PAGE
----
Intel Pentium 4 6XX Sequence and 3.73GHz Extreme Edition Processors

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DiVX Video and MP3 Audio Encoding - XMPEG and Lame MP3


Next we have video encoding tests in store for the new P4 6XX and Extreme Edition CPUs. The scores listed below were generated using an MPEG 2 format video clip converting it to DivX format with version 5.2.1 of the DiVX CODEC with the XMPEG utility. The results below are reported in frame rate speeds. Higher scores equal better performance.

Benchmarks with XMPEG / DivX v5.2.1
Video Encoding Performance


Note: P4 3.46GHz EE=Gallatin Core | P4 3.73GHz=Prescott 2M Core

As video and audio encoding have perennially been a strong suit for the P4, the results are no surprise to those of you who frequent sites such as Additionally, the newer version DiVX CODEC has better-than-ever Pentium 4 optimizations included now. Here all the P4s smoke the Athlon 64, and it's simply a clock-speed race in every case. The only somewhat significant data-point here is that the P4 660 is ever-so-slightly faster than the P4 560.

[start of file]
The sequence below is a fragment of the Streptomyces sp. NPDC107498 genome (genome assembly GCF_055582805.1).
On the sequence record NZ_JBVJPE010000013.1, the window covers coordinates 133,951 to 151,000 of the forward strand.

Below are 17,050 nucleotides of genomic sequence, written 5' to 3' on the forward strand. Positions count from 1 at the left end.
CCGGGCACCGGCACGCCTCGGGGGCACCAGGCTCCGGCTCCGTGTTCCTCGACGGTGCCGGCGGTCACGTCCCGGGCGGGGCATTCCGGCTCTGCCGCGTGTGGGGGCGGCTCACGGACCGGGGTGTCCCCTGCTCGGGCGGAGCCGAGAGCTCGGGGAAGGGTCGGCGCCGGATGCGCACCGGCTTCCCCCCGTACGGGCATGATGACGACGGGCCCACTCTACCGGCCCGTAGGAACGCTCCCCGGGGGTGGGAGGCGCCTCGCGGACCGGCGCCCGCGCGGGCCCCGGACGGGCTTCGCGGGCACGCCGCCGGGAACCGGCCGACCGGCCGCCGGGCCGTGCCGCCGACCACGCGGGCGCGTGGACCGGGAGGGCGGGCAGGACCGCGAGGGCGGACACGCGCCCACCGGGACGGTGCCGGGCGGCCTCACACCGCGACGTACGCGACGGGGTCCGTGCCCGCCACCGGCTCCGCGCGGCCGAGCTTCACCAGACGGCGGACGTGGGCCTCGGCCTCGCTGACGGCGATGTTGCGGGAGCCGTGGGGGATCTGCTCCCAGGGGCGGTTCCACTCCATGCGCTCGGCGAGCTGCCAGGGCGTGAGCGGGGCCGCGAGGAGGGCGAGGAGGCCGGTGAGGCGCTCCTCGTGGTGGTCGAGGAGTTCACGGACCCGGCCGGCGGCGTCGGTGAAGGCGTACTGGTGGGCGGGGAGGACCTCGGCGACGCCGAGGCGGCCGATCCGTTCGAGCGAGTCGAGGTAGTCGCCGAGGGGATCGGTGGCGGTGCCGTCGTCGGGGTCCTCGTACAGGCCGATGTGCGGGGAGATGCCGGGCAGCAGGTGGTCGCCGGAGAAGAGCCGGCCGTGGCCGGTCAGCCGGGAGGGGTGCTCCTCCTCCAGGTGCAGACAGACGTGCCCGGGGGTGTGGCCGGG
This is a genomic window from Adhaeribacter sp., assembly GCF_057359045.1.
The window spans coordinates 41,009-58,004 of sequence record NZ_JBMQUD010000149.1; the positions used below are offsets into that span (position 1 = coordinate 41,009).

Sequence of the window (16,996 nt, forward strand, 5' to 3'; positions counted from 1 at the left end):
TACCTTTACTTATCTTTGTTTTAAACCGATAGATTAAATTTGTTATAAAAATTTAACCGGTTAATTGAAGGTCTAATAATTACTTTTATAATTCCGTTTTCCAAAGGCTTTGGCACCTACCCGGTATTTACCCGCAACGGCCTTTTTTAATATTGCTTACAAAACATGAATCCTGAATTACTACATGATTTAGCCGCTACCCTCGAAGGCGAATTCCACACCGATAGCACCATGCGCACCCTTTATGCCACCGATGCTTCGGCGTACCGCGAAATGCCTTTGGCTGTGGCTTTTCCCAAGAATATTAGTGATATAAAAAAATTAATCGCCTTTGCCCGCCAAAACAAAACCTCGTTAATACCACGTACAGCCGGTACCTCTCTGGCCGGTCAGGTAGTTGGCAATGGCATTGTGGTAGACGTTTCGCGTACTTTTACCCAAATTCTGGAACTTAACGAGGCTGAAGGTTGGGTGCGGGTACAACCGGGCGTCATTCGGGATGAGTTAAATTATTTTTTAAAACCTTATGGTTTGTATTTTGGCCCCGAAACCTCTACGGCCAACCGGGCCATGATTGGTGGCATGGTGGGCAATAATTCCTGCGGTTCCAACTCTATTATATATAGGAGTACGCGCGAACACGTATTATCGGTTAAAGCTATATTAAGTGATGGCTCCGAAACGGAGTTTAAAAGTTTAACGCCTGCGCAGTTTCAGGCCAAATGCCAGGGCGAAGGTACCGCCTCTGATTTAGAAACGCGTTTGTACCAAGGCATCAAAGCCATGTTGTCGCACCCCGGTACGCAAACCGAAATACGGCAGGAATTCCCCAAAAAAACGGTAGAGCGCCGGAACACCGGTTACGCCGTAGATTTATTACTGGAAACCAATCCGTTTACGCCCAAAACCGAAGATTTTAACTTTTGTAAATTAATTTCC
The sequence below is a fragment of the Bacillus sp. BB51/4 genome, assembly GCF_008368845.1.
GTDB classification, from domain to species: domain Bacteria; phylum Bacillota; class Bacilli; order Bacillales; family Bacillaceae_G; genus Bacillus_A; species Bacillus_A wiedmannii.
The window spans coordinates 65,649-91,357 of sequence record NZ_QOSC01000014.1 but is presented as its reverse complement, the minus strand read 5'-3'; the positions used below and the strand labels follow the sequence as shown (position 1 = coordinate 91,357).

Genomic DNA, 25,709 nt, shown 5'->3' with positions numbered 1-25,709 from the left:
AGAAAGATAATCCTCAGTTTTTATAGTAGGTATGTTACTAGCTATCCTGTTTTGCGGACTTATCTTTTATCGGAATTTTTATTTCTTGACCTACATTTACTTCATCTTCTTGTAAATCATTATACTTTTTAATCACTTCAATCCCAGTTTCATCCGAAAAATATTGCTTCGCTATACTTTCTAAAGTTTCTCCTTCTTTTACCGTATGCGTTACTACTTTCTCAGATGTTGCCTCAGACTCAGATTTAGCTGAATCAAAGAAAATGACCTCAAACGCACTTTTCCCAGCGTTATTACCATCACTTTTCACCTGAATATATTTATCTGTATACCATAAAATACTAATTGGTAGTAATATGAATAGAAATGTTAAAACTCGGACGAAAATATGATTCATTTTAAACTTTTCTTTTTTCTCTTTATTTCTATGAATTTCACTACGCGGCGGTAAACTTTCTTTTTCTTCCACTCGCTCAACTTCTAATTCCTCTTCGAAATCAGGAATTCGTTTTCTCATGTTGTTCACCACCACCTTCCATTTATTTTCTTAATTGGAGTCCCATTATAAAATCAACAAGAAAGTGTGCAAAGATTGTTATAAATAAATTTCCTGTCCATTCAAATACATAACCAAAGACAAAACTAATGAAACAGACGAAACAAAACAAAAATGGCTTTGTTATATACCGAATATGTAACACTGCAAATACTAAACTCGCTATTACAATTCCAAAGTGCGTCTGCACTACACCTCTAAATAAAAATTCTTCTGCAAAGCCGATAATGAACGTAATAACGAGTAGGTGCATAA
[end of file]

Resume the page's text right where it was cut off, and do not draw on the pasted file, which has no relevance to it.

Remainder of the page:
LAME MP3 Encoding Tests: Single & Multitasking
Converting a Large WAV To MP3

In our custom Lame MP3 tests, we convert a large audio file to MP3 format, which is a very popular scenario that many end users work with on a regular basis. In this test, we chose a 223MB WAV file (a never-ending Grateful Dead jam) and converted it to an MP3. Processing times are recorded below. Shorter times equate to better performance.

Note: P4 3.46GHz EE=Gallatin Core | P4 3.73GHz=Prescott 2M Core

To coin a phrase from "Yogi," it's like deja-vu all over again", and the Gallatin core Extreme Edition P4 at 3.46GHz boasts the best score of the bunch, even besting the Athlon FX-55.  From there, once again, it's all about clock speeds among the P4s.  Even the new 6XX sequence chips don't offer any advantage over legacy Prescott cores in our Lame MP3 encode test.

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